SeaFood Business

APR 2014

SeaFood Business is the global trusted authority for seafood buyers and sellers. We are the seafood industry's leading trade magazine with more than 30 years of experience. Our coverage is based on the "business" of buying and selling seafood.

Issue link:

Contents of this Issue


Page 60 of 62

Net Working 56 SeaFood Business April 2014 Visit us online at "Shrimp and grits is just a blend of wonderful briny shrimp with the acidity and creaminess of the grits. It makes for the perfect bite." Cory Bahr Executive chef Cotton, Nonna Monroe, La. BY JAMES WRIGHT Y ou wonder how a guy like Cory Bahr can sound so relaxed when he's got so much going on. Te laid-back 37-year-old chef from Monroe, La., is a TV star, appearing on Food Network's show "Chopped" (which he won); he's got an acclaimed North Delta cuisine restaurant in his hometown and opened his second — an Italian-infuenced spot called Nonna — just a few months ago. He's also opening a bakery, yet unnamed, this summer; and he's a former King of Louisiana Seafood (2011) who's constantly being called to represent his state at food-and-wine events far and wide. But to hear him speak, you imagine him driving down a country road, in no particu- lar rush (maybe that's because that's exactly what he was doing when we talked in late January). Bahr has had enough of cooking contests — he recently turned down an opportunity to be on "Knife Fight," the Esquire network show. "It's not really where I'm at in my career anymore. I want to work on what I'm passionate about: gracious service and wonderful food and the people that come along with that. Man, I get out of bed every day and it's competition!" Defne North Delta cuisine in 20 words or less. Seasonal. Local. Simple. Basically, what was on my table growing up with my grandparents. What's your signature dish? I really don't have one. Te seasons tell me what my signature dish is. I don't feel I need one — a signature dish boxes a chef in. I'm constantly rein- venting what I want to be and what I want to put on a plate. It's based on what I can get. What's your favorite seafood to eat and cook? I like freshness — things that are available all year aren't necessarily as good. I don't want strawberries in January, you know? Wahoo are really killer, incredibly fatty right now with the cold water. Into summer, I steer clear of shallow water fsh and go for amberjack and deepwater grouper. All hook and line. Into the fall, it's black drum again, the doormat-sized founder; cobia later in the fall. Tat's my fshery, it's what I live in. Has buying seafood gotten easier or harder in recent years? It's no diferent. It's a competition to fnd the best product. Tat's always a challenge, no matter what. Te quality of the fshery is there, but the competi- tion is going up with more restaurants looking for high-quality Gulf seafood. How many seafood vendors do you work with? I use three. I'm also an avid fsher- man in south Louisiana. Some of my friends are charter boat captains who do some commercial fshing. During the BP oil spill I had to rely on them. What are you hearing about the Gulf oyster supply? It's not necessarily what I'm hearing — it's what I'm eating, all these beautiful oysters from all over the Gulf! We've got oysters from Louisiana, Aransas Bay in Texas — I'm seeing beautiful things. Te most impact I've seen on the oyster business was post-Hurri- cane Katrina, which destroyed the habitat. Our fshermen and govern- ments have rebuilt them and used a lot of restraint to allow them to grow and give us a steady stream of beauti- ful Gulf oysters. It's a hard job. I'm doing an Oysters Voisin dish, in memory of Mike. He was such a great character and activist for all fsher- men, not just in the Gulf but nation- wide. He could fll up a room with his voice and presence. How did shrimp and grits become a culinary phenomenon? It's comfort food, man. It's just a blend of wonderful briny shrimp with the acidity and creaminess of the grits. It makes for the perfect bite. We use a locally produced Andouille sausage and grits from about 100 miles away, milled from organic yel- low corn. Gluten free, too. You have to be conscientious of every diner and every need. Photo courtesy of Cotton 56_Networking.indd 56 3/24/14 3:01 PM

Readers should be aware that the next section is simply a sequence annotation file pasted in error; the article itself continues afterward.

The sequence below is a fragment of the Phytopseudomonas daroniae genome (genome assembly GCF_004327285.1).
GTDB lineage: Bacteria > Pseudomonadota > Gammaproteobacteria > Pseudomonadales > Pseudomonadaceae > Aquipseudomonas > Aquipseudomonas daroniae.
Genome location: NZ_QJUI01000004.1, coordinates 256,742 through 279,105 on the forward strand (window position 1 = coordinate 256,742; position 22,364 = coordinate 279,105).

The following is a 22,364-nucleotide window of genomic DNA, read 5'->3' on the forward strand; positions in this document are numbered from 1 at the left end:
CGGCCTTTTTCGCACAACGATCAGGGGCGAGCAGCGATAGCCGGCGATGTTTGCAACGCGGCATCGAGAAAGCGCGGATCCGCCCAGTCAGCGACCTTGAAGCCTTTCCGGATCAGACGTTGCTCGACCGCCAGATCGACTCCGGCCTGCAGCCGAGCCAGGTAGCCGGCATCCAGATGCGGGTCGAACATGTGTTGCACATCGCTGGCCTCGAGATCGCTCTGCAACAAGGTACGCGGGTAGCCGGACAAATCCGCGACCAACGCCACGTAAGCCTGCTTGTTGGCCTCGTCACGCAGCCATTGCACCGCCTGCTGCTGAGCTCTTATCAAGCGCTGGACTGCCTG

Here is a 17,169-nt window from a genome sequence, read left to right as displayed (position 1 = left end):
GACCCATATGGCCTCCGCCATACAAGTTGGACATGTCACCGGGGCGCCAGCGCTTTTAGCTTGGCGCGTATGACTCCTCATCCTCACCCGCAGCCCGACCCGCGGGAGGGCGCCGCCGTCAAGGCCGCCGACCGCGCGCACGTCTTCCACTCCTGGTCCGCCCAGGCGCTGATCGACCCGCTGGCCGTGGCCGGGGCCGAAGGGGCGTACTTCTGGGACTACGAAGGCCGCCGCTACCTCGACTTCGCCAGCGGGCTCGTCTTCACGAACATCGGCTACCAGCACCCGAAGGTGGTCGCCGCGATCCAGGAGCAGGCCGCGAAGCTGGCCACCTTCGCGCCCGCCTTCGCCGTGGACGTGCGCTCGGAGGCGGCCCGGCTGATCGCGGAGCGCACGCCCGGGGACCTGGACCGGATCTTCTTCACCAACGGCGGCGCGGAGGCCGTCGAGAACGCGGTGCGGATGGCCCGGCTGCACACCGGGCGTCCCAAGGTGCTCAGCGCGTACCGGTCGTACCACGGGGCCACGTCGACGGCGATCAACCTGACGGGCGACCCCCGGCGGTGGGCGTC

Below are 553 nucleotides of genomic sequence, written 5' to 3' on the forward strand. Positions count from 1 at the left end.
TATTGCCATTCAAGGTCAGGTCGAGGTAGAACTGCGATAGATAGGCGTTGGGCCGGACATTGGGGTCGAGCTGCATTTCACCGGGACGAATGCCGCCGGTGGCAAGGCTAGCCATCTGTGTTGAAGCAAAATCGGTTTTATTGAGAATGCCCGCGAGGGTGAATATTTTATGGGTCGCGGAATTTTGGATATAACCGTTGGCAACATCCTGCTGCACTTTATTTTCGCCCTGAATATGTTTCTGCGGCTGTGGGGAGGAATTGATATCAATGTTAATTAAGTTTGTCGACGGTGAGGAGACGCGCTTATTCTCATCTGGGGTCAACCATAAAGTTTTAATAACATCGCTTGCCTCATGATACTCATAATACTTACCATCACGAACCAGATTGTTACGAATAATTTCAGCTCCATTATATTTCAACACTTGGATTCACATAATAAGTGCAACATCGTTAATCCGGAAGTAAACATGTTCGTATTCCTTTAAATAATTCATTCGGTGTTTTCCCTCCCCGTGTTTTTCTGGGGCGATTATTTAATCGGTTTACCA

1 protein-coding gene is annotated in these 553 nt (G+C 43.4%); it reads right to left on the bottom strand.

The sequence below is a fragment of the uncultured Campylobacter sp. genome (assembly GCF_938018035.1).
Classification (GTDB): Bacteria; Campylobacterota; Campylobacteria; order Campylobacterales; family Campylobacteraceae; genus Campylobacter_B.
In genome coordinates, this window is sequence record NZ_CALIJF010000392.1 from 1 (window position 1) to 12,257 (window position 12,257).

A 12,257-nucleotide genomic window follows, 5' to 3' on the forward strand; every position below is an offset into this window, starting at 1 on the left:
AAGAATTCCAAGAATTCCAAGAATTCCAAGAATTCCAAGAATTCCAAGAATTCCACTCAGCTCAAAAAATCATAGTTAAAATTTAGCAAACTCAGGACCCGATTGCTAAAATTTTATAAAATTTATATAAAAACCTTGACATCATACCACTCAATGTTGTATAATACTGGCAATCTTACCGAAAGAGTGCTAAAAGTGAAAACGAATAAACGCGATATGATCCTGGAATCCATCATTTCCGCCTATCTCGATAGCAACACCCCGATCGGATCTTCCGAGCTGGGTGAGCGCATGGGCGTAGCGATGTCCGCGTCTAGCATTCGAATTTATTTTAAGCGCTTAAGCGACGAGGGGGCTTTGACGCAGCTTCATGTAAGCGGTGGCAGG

Articles in this issue

Links on this page

Archives of this issue

view archives of SeaFood Business - APR 2014